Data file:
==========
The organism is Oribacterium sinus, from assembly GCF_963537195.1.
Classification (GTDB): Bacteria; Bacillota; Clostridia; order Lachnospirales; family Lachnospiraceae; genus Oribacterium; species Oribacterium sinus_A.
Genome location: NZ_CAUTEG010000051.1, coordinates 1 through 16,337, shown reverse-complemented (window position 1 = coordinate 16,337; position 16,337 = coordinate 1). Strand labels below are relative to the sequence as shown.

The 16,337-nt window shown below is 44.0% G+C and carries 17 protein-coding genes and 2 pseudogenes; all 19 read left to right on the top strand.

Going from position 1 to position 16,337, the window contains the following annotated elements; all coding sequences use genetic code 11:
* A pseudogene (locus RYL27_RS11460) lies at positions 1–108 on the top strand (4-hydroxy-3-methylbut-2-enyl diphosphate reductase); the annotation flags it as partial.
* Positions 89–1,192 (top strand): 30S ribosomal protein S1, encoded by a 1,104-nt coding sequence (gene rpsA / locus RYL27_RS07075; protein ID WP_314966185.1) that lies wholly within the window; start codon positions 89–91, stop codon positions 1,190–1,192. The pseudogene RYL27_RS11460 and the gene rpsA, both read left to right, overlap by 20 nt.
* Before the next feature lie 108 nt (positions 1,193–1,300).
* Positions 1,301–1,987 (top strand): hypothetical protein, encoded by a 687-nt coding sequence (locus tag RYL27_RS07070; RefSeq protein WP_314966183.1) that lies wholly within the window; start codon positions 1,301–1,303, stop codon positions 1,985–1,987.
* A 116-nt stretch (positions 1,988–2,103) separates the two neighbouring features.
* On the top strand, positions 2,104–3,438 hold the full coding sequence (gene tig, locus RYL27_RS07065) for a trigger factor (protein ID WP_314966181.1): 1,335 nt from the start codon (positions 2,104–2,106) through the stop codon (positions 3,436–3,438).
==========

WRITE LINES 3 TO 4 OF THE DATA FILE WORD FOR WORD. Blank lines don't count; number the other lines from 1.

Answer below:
Genome location: NZ_CAUTEG010000051.1, coordinates 1 through 16,337, shown reverse-complemented (window position 1 = coordinate 16,337; position 16,337 = coordinate 1). Strand labels below are relative to the sequence as shown.

The 16,337-nt window shown below is 44.0% G+C and carries 17 protein-coding genes and 2 pseudogenes; all 19 read left to right on the top strand.